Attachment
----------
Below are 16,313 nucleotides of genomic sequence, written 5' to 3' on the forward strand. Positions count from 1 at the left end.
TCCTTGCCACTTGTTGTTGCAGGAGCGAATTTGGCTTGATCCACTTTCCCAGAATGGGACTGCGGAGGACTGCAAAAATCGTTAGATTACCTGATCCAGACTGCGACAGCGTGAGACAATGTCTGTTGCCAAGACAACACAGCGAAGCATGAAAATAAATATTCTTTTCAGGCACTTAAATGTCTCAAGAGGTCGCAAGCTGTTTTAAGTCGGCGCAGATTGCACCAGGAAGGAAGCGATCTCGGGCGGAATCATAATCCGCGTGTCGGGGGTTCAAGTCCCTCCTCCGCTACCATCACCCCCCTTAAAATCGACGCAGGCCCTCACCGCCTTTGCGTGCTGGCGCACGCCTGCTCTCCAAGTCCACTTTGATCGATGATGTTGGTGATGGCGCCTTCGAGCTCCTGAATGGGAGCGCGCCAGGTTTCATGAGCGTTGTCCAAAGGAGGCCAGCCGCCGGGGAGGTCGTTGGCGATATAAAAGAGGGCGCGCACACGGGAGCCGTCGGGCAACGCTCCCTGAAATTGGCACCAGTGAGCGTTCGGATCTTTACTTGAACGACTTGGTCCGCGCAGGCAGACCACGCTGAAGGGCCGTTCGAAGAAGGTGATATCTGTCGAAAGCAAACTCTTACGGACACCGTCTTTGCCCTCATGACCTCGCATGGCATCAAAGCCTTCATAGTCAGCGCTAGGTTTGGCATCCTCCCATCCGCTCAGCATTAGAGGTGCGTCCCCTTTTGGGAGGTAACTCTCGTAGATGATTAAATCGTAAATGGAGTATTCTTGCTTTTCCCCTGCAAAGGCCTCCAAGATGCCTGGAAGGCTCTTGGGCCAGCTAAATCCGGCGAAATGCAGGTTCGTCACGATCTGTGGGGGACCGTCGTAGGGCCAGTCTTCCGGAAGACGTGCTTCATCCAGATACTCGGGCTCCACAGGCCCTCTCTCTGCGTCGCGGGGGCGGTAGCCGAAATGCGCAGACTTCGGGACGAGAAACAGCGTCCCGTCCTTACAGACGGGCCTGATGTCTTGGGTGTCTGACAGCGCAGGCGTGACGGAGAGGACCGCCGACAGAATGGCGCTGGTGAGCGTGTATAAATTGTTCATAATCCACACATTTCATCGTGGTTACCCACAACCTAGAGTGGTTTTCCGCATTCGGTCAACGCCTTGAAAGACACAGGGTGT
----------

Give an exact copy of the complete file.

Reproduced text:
Below are 16,313 nucleotides of genomic sequence, written 5' to 3' on the forward strand. Positions count from 1 at the left end.
TCCTTGCCACTTGTTGTTGCAGGAGCGAATTTGGCTTGATCCACTTTCCCAGAATGGGACTGCGGAGGACTGCAAAAATCGTTAGATTACCTGATCCAGACTGCGACAGCGTGAGACAATGTCTGTTGCCAAGACAACACAGCGAAGCATGAAAATAAATATTCTTTTCAGGCACTTAAATGTCTCAAGAGGTCGCAAGCTGTTTTAAGTCGGCGCAGATTGCACCAGGAAGGAAGCGATCTCGGGCGGAATCATAATCCGCGTGTCGGGGGTTCAAGTCCCTCCTCCGCTACCATCACCCCCCTTAAAATCGACGCAGGCCCTCACCGCCTTTGCGTGCTGGCGCACGCCTGCTCTCCAAGTCCACTTTGATCGATGATGTTGGTGATGGCGCCTTCGAGCTCCTGAATGGGAGCGCGCCAGGTTTCATGAGCGTTGTCCAAAGGAGGCCAGCCGCCGGGGAGGTCGTTGGCGATATAAAAGAGGGCGCGCACACGGGAGCCGTCGGGCAACGCTCCCTGAAATTGGCACCAGTGAGCGTTCGGATCTTTACTTGAACGACTTGGTCCGCGCAGGCAGACCACGCTGAAGGGCCGTTCGAAGAAGGTGATATCTGTCGAAAGCAAACTCTTACGGACACCGTCTTTGCCCTCATGACCTCGCATGGCATCAAAGCCTTCATAGTCAGCGCTAGGTTTGGCATCCTCCCATCCGCTCAGCATTAGAGGTGCGTCCCCTTTTGGGAGGTAACTCTCGTAGATGATTAAATCGTAAATGGAGTATTCTTGCTTTTCCCCTGCAAAGGCCTCCAAGATGCCTGGAAGGCTCTTGGGCCAGCTAAATCCGGCGAAATGCAGGTTCGTCACGATCTGTGGGGGACCGTCGTAGGGCCAGTCTTCCGGAAGACGTGCTTCATCCAGATACTCGGGCTCCACAGGCCCTCTCTCTGCGTCGCGGGGGCGGTAGCCGAAATGCGCAGACTTCGGGACGAGAAACAGCGTCCCGTCCTTACAGACGGGCCTGATGTCTTGGGTGTCTGACAGCGCAGGCGTGACGGAGAGGACCGCCGACAGAATGGCGCTGGTGAGCGTGTATAAATTGTTCATAATCCACACATTTCATCGTGGTTACCCACAACCTAGAGTGGTTTTCCGCATTCGGTCAACGCCTTGAAAGACACAGGGTGT